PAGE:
E-mail is a quick-and-easy (and cheap) way to keep in touch with friends and family at home. “I usually keep in touch with my friends by e-mail,” says Julieta Avila of Mexico, who is studying at Central Missouri State University in Warrensburg, Missouri.
Your school will most likely provide you with an e-mail account, and many campus residence facilities now feature Internet access for students. You can access your e-mail from your computer, if you have one, or through computers located around campus. You may also want to sign up for a free Internet-based e-mail account, which you can check when you are in the United States and when you travel home; you can sign up for a free e-mail account from Hotmail, Yahoo, and other similar Web sites.
Many students also use the Internet to communicate through instant messenger (IM) accounts. IM is a service that allows individuals to “talk” online, typing messages back and forth in real time (for one such service, see www.aim.com). You may even be able to use IM services to keep in touch with family and friends at home.
Internet communication is great for speed and convenience, but nothing can replace the sound of your loved one's voice on the phone. “Family and friends are the best,” says University of Central Florida student Vikam Tambde of India. “Speaking to them relieves all your misery.”
If you will be living in campus housing, check with your school to find out what their phone service provider charges for international calls. If the cost is too high, consider using pre-paid calling cards. Large phone service providers such as AT&T and MCI, as well as many other companies, offer pre-paid calling cards. It is important to investigate all the terms and conditions of these cards before purchasing one. Some cards advertise extremely low rates—for example, 1.3 cents per minute—then charge connection fees, termination fees, monthly or weekly service fees, and more. With the added fees, the cost is much greater than the advertised rate. Cards that advertise higher rates, such as 10–40 cents per minute, may be all inclusive; always check the details.
If you choose to live off campus, you may have access to Internet-based phone services that use a technology called “voice over Internet protocol” (for example Verizon VoiceWing and Vonage). These services use broadband Internet connections to transmit phone calls, and you can use this service to call anyone with a traditional phone or cellular phone. While these providers may charge $1 per minute for calls to remote locations, you can call China, India, Japan, Mexico, and most of Europe for between four and 20 cents per minute. These plans cost $15–35 per month. The less expensive plans typically offer fewer monthly minutes for calls in the United States; international students can take advantage of these cheaper plans since international minutes are always charged separately.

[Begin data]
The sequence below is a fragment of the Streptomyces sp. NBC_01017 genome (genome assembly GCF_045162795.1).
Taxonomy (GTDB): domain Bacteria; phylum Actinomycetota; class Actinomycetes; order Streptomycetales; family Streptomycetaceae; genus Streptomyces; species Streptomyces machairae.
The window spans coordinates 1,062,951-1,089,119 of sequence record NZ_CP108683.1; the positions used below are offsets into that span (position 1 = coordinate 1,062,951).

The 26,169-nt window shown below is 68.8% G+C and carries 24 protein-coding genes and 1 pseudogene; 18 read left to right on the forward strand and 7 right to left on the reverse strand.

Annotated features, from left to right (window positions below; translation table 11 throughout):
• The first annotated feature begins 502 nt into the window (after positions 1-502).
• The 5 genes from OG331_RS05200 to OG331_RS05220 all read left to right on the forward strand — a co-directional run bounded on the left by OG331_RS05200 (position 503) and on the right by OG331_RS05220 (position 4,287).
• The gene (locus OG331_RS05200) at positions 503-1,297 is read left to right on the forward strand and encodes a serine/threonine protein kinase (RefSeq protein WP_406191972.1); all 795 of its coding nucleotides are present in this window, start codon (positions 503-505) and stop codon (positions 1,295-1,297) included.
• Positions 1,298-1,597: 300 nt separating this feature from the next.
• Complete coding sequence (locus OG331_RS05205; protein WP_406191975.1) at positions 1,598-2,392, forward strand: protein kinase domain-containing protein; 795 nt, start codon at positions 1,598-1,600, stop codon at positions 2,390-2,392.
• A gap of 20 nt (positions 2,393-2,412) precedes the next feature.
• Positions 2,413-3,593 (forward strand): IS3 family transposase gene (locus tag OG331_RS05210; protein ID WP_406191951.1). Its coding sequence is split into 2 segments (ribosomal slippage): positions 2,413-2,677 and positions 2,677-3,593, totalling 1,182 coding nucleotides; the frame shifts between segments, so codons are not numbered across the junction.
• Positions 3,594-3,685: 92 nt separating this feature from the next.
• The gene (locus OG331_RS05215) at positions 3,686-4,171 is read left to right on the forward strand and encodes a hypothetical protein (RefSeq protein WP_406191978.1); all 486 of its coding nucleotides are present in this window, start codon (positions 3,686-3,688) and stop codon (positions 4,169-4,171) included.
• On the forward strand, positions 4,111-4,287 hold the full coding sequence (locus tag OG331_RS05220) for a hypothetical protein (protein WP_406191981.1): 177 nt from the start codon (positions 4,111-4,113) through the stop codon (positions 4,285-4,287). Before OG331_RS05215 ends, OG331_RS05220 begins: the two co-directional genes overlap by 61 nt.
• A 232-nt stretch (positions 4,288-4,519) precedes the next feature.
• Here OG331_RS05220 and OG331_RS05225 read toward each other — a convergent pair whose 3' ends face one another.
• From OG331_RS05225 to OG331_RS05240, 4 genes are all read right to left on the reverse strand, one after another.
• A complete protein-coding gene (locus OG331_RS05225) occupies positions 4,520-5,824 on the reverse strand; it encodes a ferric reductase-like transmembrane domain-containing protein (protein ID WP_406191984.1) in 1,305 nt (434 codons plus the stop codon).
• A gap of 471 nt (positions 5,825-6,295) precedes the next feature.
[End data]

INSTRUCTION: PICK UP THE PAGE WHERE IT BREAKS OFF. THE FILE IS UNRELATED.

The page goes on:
Whatever service you choose, be mindful of global time differences. Always arrange with your friends and family what times are best to call.
Most college students have cellular phones, and as you walk across campus you will see many students talking on their cell phones while they study, run errands, and hurry to class. Calling or sending text messages may be the easiest ways to reach your fellow students. Unfortunately, cell phones are not always reliable for overseas calls; the level of service depends on your provider and the package you choose. You should review international calling options carefully if you decide to get a cell phone.
Send a Letter
Writing a letter takes more time than sending e-mail or calling family, but overall the cost is less and letters are great for sharing news and updates that aren't time sensitive. Students will already have paper and pens for their schoolwork, so the supplies are at hand. Once you have written your letter and addressed the envelope, take it to the nearest United States Postal Service location; staff there can help you determine how much postage is required to send your letter and also advise you of regulations regarding sending mail internationally. If you need to send packages home (anything larger than a letter), you can still use the United States Postal Service, or you can investigate other carriers such as FedEx, and United Parcel Service.